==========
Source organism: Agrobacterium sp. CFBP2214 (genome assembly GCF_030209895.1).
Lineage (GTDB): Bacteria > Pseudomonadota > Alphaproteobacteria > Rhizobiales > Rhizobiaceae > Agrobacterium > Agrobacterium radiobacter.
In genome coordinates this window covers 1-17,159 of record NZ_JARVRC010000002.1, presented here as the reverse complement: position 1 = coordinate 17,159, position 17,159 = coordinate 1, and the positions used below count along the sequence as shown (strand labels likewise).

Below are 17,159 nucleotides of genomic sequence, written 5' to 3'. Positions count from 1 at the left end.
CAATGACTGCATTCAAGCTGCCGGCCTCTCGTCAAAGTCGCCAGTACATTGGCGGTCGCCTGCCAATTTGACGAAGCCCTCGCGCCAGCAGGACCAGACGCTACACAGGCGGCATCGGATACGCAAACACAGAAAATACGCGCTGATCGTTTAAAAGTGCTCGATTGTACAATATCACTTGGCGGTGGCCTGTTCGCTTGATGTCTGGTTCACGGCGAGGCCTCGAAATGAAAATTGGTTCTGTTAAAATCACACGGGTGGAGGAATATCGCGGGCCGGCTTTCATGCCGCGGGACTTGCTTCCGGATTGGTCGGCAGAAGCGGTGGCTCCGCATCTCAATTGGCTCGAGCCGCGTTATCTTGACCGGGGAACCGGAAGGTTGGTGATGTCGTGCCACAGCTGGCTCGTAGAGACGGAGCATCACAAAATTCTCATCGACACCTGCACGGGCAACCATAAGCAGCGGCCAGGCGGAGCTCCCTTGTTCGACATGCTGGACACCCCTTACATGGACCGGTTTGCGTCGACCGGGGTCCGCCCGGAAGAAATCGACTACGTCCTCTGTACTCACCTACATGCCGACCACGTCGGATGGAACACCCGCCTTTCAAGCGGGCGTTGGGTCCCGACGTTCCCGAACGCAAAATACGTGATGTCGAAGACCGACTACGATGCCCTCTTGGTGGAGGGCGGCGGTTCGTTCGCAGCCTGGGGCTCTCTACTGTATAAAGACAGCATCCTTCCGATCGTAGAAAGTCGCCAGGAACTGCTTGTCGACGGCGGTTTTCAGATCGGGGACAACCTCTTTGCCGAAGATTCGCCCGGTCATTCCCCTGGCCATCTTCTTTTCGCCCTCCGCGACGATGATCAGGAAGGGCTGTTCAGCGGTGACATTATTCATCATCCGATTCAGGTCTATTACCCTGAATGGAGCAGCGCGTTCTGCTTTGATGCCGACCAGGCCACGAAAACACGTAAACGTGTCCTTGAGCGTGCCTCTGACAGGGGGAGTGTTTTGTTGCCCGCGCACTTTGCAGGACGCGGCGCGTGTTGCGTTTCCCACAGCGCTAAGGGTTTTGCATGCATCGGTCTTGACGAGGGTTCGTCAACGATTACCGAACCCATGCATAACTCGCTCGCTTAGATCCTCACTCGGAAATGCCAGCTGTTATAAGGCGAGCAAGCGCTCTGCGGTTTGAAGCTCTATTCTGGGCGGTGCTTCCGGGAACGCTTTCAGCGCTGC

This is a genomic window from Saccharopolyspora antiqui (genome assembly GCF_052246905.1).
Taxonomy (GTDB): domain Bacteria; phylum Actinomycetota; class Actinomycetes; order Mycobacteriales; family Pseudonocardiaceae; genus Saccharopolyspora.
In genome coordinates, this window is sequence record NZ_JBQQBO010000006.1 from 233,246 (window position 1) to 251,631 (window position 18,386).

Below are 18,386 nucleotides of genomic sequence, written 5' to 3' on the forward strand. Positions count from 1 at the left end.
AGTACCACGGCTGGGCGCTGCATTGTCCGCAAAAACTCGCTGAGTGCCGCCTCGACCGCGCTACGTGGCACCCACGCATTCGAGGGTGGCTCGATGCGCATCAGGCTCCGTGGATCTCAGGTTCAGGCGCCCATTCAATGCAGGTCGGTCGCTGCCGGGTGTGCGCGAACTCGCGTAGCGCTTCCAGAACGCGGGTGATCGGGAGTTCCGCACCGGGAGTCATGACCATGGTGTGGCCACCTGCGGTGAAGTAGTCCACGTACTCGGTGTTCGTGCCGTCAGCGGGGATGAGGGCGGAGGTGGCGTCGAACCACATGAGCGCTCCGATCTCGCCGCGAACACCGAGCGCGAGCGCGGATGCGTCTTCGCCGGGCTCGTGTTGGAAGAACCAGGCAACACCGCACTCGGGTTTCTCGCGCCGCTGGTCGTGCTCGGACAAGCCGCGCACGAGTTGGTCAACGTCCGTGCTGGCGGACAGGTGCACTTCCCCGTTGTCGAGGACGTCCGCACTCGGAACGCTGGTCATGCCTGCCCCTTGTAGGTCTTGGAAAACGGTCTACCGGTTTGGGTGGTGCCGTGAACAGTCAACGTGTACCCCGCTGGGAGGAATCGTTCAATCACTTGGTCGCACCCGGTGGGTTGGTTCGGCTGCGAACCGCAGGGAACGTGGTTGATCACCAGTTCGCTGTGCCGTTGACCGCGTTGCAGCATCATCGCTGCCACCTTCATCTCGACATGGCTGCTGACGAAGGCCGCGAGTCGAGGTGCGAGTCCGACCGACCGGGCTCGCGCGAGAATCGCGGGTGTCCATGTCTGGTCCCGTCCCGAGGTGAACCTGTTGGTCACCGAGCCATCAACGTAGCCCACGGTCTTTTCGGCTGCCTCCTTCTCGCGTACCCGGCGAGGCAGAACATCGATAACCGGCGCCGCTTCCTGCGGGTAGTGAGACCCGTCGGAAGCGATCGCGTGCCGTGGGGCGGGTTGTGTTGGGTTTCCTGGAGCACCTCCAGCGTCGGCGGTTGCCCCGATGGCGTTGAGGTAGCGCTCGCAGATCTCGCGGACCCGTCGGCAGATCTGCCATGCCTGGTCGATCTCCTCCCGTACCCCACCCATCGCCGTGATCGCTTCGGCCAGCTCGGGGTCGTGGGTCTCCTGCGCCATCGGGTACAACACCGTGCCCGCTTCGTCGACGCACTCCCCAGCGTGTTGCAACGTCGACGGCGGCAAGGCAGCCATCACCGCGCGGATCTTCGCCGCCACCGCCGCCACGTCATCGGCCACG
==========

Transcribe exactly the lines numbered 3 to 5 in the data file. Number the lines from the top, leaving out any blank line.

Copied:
In genome coordinates this window covers 1-17,159 of record NZ_JARVRC010000002.1, presented here as the reverse complement: position 1 = coordinate 17,159, position 17,159 = coordinate 1, and the positions used below count along the sequence as shown (strand labels likewise).

Below are 17,159 nucleotides of genomic sequence, written 5' to 3'. Positions count from 1 at the left end.
CAATGACTGCATTCAAGCTGCCGGCCTCTCGTCAAAGTCGCCAGTACATTGGCGGTCGCCTGCCAATTTGACGAAGCCCTCGCGCCAGCAGGACCAGACGCTACACAGGCGGCATCGGATACGCAAACACAGAAAATACGCGCTGATCGTTTAAAAGTGCTCGATTGTACAATATCACTTGGCGGTGGCCTGTTCGCTTGATGTCTGGTTCACGGCGAGGCCTCGAAATGAAAATTGGTTCTGTTAAAATCACACGGGTGGAGGAATATCGCGGGCCGGCTTTCATGCCGCGGGACTTGCTTCCGGATTGGTCGGCAGAAGCGGTGGCTCCGCATCTCAATTGGCTCGAGCCGCGTTATCTTGACCGGGGAACCGGAAGGTTGGTGATGTCGTGCCACAGCTGGCTCGTAGAGACGGAGCATCACAAAATTCTCATCGACACCTGCACGGGCAACCATAAGCAGCGGCCAGGCGGAGCTCCCTTGTTCGACATGCTGGACACCCCTTACATGGACCGGTTTGCGTCGACCGGGGTCCGCCCGGAAGAAATCGACTACGTCCTCTGTACTCACCTACATGCCGACCACGTCGGATGGAACACCCGCCTTTCAAGCGGGCGTTGGGTCCCGACGTTCCCGAACGCAAAATACGTGATGTCGAAGACCGACTACGATGCCCTCTTGGTGGAGGGCGGCGGTTCGTTCGCAGCCTGGGGCTCTCTACTGTATAAAGACAGCATCCTTCCGATCGTAGAAAGTCGCCAGGAACTGCTTGTCGACGGCGGTTTTCAGATCGGGGACAACCTCTTTGCCGAAGATTCGCCCGGTCATTCCCCTGGCCATCTTCTTTTCGCCCTCCGCGACGATGATCAGGAAGGGCTGTTCAGCGGTGACATTATTCATCATCCGATTCAGGTCTATTACCCTGAATGGAGCAGCGCGTTCTGCTTTGATGCCGACCAGGCCACGAAAACACGTAAACGTGTCCTTGAGCGTGCCTCTGACAGGGGGAGTGTTTTGTTGCCCGCGCACTTTGCAGGACGCGGCGCGTGTTGCGTTTCCCACAGCGCTAAGGGTTTTGCATGCATCGGTCTTGACGAGGGTTCGTCAACGATTACCGAACCCATGCATAACTCGCTCGCTTAGATCCTCACTCGGAAATGCCAGCTGTTATAAGGCGAGCAAGCGCTCTGCGGTTTGAAGCTCTATTCTGGGCGGTGCTTCCGGGAACGCTTTCAGCGCTGC